Local Concerns Over a Big Event Venue Coming to BPC's Brookfield Place

The second-floor entrance to what will be Convene's two-level, 73,000-square-foot meeting and event space in Brookfield Place. Photo: Carl Glassman/Tribeca Trib 

Aug. 24, 2019

“We don’t want to be the victim of your success.”

That’s how Tammy Meltzer, chair of Community Board 1’s Battery Park City Committee, summed up local worries over Convene, a big new meeting and event venue coming Oct. 31 to Brookfield Place. With a capacity for 1,000-person events, Convene will occupy the two levels of the former Saks Fifth Avenue store at 225 Liberty Street.

The founders of the national chain, with 27 venues in six cities, appeared before the committee last month to explain their plans, and to try to calm concerns over the impact of large events on traffic and late-night neighborhood peace, especially as it could affect the 4,000 residents of nearby Gateway Plaza.

They are seeking to reverse the board’s decision last month to reject its liquor license application. The board maintained that it had been given too little information about the operations plans. 

“The issues of traffic flow and traffic volumes are very frightening,” said committee member Robin Forst. She maintained that adding many cars before 9 a.m. to an already congested part of Liberty Street would be “horrific.”

“That’s probably the single worst time for traffic in that section of Battery Park City,” she said.

“What we’re looking at is not having an Uber or Lyft line that’s double parked all along Liberty Street and Vesey Street,” Meltzer told them.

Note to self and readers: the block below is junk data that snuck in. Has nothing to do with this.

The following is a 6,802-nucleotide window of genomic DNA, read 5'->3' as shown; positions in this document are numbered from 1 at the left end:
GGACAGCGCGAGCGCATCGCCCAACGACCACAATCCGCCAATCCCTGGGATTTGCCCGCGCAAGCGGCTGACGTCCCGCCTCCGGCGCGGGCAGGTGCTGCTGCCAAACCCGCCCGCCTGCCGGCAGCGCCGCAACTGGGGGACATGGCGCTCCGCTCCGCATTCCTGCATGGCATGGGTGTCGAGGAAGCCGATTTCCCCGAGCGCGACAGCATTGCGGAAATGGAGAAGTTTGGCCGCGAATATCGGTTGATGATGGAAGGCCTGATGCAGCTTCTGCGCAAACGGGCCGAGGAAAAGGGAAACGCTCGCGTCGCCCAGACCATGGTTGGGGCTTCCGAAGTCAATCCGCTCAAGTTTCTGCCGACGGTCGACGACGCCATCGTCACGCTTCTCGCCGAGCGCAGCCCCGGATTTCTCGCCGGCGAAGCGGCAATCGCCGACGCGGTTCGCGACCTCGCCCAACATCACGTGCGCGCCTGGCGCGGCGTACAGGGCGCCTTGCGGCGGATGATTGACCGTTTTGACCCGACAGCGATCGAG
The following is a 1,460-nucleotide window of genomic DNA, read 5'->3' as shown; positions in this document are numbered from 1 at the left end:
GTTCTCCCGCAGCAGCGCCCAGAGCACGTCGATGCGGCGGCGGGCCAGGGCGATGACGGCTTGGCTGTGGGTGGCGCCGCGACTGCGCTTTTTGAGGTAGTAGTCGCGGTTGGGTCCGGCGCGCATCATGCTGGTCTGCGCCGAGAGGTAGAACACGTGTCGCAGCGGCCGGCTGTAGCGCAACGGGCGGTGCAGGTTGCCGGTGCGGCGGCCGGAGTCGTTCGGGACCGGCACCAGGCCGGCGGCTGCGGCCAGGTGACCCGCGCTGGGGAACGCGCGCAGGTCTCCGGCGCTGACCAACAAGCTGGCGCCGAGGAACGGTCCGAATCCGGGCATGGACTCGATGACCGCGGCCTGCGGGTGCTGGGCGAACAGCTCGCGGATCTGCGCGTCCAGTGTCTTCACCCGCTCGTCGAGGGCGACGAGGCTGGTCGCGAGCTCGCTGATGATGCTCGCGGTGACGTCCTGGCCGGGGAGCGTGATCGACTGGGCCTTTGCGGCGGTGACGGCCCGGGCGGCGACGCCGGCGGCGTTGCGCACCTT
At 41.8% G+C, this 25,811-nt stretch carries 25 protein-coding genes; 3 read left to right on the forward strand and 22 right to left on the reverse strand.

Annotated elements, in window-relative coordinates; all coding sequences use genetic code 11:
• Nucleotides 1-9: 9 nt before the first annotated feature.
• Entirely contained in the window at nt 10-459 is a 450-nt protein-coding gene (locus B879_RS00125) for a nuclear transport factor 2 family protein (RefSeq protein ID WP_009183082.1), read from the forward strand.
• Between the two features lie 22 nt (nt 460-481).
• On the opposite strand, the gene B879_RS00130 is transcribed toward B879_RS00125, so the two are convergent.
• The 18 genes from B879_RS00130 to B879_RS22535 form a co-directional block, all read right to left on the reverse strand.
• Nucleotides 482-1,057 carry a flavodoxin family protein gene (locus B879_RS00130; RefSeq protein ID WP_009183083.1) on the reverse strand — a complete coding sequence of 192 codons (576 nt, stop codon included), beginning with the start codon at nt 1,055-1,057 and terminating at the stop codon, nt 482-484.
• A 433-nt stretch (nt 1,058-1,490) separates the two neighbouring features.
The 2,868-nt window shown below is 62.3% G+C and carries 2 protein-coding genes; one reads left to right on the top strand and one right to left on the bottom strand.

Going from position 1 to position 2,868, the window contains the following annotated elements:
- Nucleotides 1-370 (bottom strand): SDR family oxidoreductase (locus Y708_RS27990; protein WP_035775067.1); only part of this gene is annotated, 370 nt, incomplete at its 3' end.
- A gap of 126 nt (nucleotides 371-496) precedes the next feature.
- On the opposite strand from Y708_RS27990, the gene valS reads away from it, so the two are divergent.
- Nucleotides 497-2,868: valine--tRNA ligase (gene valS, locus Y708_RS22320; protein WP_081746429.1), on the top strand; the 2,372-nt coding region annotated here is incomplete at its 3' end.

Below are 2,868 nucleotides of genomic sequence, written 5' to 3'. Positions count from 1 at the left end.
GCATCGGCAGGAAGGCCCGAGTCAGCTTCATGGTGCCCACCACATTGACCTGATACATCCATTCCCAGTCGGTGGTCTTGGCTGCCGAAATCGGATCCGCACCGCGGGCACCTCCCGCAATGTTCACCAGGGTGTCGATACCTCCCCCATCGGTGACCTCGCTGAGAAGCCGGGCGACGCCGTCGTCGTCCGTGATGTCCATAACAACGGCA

Ryan Simonetti and Chris Kelly, the Convene executives, said they do not anticipate the kinds of traffic tie-ups or bus parking that the committee fears.

“We can’t stand here today and say that we know exactly what the pattern of the traffic will look like,” Kelly said. But he and Simonetti noted that most people are expected to take public transportation to daytime events, and there will always be someone charged with managing traffic. The company, they said, will be working with ride sharing services on designating pickup and drop-off locations. Just where those will be is yet to be decided.

Simonetti and Kelly insisted that the venue’s legal capacity of 1,240 is far more than the number of people expected to attend events.  

“I think a lot of the angst is in a misunderstanding of actually what we do and how we intend to do it,” Simonetti said. “Especially around the size and scale of the things we’re doing.” 

The two largest rooms can accommodate 615 people, though many larger events are not expected to exceed 400, Simonetti said. 

“Could we fit a thousand people in the space by code? Yes we could,” Simonetti said. “Is that really what’s going to be happening there every day? No, not at all.” He said Convene would limit the venue to 10 1,000-person events per year and promised to return to the board for permission to do more. They also agreed to stop alcohol service at 10 p.m. and end events by 11 p.m.

CB1s Licensing and Permits Committee is expected to reconsider Convenes liquor license application next month when the company returns with more complete plans for handling traffic and other potential issues.